Directed in 2010, it took Silent Sonata four years to hit the UK ground. The film is an amazing piece of story telling, fascinatingly quirky, which, far from being a niche Slovenian war drama, depicts universal characters in a timeless no man’s land. Silent Sonata starts in medias res. There is a house, in the house live four personas. One of them, the mother, dies after a military attack. The father and his two children spend their time between surviving and waiting for the next sign of war, until a circus arrives and brings a touch of colour to the deserted land.
Purposely simple, the narrative line of the story is meant to talk universally on war and its effects. The film is deprived of dialogues. The director thus relieved his work from any language barrier whilst reinforcing the alienation of the characters. War is an abomination that cannot be grasps and expressed by words. Speechless but not silent, the characters are reduced to sounds, coughs, wheezes and death rattles without ever being able to verbally communicate. They have been humanly deconstructed: they are freaks and their strangeness comes from inside themselves.
As a result, the film doesn’t rely on conventional film narration and reaches pretty quickly an experimental state. The story line completely melts within the film material which creates a truly atmospheric experience: the viewer is slowly trapped into what seems like a dance of images and sounds. The film is squirming itself as the circus acrobats are, teasing the viewer’s gaze rather than his awareness. It is a visual fairy tale which needs feelings to be fully comprehended. Tribute to the circus arts and their quirkiness, the film is about the dreamy and magical dimension of their microcosm, which works as an escape to war horror and even death.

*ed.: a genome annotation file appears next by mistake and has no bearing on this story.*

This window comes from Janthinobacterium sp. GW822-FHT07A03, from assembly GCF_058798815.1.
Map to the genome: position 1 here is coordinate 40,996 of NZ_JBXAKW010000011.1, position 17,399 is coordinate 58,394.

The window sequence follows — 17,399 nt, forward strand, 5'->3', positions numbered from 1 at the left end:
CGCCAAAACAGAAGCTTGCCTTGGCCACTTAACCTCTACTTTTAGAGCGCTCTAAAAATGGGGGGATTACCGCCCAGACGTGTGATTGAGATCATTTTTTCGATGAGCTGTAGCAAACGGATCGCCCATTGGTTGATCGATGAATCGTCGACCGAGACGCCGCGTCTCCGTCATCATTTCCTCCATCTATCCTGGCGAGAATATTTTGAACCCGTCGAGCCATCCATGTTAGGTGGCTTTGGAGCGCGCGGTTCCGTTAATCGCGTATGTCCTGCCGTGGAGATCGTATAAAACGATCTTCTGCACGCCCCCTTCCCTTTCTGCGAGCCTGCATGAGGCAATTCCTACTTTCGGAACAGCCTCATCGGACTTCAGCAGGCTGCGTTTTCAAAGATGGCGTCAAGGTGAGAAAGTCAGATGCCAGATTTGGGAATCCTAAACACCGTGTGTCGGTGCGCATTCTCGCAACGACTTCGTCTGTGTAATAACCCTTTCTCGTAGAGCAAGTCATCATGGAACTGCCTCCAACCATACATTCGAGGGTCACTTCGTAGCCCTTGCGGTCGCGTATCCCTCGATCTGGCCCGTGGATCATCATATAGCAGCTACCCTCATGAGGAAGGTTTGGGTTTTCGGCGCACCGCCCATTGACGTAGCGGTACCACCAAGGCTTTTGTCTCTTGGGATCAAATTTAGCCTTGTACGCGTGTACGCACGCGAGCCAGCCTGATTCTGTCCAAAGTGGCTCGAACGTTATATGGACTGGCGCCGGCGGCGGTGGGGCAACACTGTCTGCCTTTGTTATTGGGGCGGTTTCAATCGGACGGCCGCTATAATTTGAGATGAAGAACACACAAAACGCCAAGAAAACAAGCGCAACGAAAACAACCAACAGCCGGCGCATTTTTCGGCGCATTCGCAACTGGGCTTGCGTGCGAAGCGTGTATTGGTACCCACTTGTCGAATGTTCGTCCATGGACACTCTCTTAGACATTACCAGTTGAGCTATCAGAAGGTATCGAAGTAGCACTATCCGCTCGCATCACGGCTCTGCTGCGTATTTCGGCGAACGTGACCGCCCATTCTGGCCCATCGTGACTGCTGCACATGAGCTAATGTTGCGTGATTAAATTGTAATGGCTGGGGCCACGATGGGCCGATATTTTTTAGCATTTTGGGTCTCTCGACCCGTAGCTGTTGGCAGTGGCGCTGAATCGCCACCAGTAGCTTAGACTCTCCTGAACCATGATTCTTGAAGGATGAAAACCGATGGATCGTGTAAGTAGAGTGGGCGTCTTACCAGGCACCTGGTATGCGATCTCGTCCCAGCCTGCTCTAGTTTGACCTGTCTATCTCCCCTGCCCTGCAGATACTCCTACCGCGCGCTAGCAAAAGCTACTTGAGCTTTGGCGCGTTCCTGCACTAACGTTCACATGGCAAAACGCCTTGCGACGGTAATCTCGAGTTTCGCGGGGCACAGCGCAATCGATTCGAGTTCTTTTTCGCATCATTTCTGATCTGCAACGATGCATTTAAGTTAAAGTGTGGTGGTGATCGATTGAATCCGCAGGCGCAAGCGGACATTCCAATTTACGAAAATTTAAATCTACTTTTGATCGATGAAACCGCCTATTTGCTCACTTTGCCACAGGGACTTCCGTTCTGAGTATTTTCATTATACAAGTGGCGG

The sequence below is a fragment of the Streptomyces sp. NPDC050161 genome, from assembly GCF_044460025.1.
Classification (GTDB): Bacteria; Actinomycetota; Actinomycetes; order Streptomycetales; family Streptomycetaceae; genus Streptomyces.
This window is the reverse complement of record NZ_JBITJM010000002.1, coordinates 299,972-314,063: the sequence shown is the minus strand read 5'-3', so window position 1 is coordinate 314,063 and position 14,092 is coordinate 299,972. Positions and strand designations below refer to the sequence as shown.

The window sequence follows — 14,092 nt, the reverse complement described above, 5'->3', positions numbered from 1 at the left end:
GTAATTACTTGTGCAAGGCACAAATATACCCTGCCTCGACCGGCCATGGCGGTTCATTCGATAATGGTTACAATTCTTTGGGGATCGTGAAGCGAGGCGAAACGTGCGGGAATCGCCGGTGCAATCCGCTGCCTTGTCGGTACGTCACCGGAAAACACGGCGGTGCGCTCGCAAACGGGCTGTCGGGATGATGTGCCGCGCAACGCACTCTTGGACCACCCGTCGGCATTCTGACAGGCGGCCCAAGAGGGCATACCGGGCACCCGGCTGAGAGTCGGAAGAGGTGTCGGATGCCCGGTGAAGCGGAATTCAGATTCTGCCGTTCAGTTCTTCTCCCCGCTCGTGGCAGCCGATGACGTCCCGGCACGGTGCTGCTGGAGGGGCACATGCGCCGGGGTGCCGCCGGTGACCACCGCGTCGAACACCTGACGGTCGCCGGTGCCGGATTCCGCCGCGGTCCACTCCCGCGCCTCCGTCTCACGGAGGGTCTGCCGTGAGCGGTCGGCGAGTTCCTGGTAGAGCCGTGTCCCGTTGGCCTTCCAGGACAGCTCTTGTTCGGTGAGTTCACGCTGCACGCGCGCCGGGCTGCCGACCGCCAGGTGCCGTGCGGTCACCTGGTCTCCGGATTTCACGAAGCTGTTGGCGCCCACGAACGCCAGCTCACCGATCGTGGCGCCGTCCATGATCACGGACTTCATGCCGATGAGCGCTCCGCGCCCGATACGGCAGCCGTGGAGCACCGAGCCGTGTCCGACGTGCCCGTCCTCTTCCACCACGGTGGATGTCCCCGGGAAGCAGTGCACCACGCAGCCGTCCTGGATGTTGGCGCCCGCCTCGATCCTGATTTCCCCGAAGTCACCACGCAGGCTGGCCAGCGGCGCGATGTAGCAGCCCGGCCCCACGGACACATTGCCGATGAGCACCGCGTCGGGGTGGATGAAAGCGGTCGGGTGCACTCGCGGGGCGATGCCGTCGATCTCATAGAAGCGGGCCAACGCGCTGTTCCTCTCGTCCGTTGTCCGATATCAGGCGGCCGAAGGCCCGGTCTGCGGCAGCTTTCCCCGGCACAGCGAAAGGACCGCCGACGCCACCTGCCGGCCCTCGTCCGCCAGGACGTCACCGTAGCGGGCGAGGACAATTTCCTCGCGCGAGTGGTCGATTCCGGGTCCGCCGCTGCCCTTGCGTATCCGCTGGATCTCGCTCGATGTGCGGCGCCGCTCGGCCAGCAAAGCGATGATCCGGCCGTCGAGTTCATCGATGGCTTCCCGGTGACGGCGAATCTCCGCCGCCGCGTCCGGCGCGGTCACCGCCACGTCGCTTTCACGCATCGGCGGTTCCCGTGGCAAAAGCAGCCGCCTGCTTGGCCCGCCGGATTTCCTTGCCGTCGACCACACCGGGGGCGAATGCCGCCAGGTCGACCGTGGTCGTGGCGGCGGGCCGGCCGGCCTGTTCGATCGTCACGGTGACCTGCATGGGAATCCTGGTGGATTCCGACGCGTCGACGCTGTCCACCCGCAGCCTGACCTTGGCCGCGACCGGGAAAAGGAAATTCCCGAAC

It is almost impossible to get information on Silent Sonata via the usual film data base. However, its rich and yet accessible website provides a wide range of material. The trailer of the front page renders the atmosphere of the film but unfortunately reduces it to a more mainstream piece than it actually is. For those who will be looking for more meaning on the experience, though, the website definitely is a key to an extensive understanding. The film has been shot in both Ireland and Croatia with artists and a crew from, mainly, all over the European continent. Presented at key festival like Cannes, Berlin and Rotterdam, Silent Sonata is finally making its breakthrough in the general audience, and, whilst it definitely won’t hit the mainstream ground, it offers a fantastic step into experimental cinema to anyone who feels ready for the experience.
Silent Sonata directed by Janez Burger, will be released in UK cinema on the 9th of May and in DVD on the 9th of June by Matchbox Films, Certificate 15.